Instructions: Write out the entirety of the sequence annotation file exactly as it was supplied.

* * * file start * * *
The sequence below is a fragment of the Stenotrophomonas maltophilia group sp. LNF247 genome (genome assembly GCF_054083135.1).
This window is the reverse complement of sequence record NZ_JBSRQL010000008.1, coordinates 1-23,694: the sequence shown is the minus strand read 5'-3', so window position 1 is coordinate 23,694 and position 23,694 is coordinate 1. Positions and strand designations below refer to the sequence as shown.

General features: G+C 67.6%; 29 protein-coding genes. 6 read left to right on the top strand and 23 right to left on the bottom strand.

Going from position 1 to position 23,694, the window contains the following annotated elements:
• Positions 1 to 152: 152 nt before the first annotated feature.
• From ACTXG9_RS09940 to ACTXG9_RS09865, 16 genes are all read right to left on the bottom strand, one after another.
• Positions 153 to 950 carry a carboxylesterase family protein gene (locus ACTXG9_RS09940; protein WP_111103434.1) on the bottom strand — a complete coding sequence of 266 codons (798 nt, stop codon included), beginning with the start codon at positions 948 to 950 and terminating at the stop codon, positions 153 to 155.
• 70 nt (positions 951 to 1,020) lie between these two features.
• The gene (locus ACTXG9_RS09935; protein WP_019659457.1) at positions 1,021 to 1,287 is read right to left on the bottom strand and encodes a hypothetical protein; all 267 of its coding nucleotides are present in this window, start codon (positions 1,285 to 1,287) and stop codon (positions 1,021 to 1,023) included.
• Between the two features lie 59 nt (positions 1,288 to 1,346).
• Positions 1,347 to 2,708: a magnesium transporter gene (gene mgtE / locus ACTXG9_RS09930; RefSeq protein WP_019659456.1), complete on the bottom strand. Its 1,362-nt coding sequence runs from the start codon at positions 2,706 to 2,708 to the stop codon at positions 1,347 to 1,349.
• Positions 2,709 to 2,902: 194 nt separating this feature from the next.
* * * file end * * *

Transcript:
The sequence below is a fragment of the Stenotrophomonas maltophilia group sp. LNF247 genome (genome assembly GCF_054083135.1).
This window is the reverse complement of sequence record NZ_JBSRQL010000008.1, coordinates 1-23,694: the sequence shown is the minus strand read 5'-3', so window position 1 is coordinate 23,694 and position 23,694 is coordinate 1. Positions and strand designations below refer to the sequence as shown.

General features: G+C 67.6%; 29 protein-coding genes. 6 read left to right on the top strand and 23 right to left on the bottom strand.

Going from position 1 to position 23,694, the window contains the following annotated elements:
• Positions 1 to 152: 152 nt before the first annotated feature.
• From ACTXG9_RS09940 to ACTXG9_RS09865, 16 genes are all read right to left on the bottom strand, one after another.
• Positions 153 to 950 carry a carboxylesterase family protein gene (locus ACTXG9_RS09940; protein WP_111103434.1) on the bottom strand — a complete coding sequence of 266 codons (798 nt, stop codon included), beginning with the start codon at positions 948 to 950 and terminating at the stop codon, positions 153 to 155.
• 70 nt (positions 951 to 1,020) lie between these two features.
• The gene (locus ACTXG9_RS09935; protein WP_019659457.1) at positions 1,021 to 1,287 is read right to left on the bottom strand and encodes a hypothetical protein; all 267 of its coding nucleotides are present in this window, start codon (positions 1,285 to 1,287) and stop codon (positions 1,021 to 1,023) included.
• Between the two features lie 59 nt (positions 1,288 to 1,346).
• Positions 1,347 to 2,708: a magnesium transporter gene (gene mgtE / locus ACTXG9_RS09930; RefSeq protein WP_019659456.1), complete on the bottom strand. Its 1,362-nt coding sequence runs from the start codon at positions 2,706 to 2,708 to the stop codon at positions 1,347 to 1,349.
• Positions 2,709 to 2,902: 194 nt separating this feature from the next.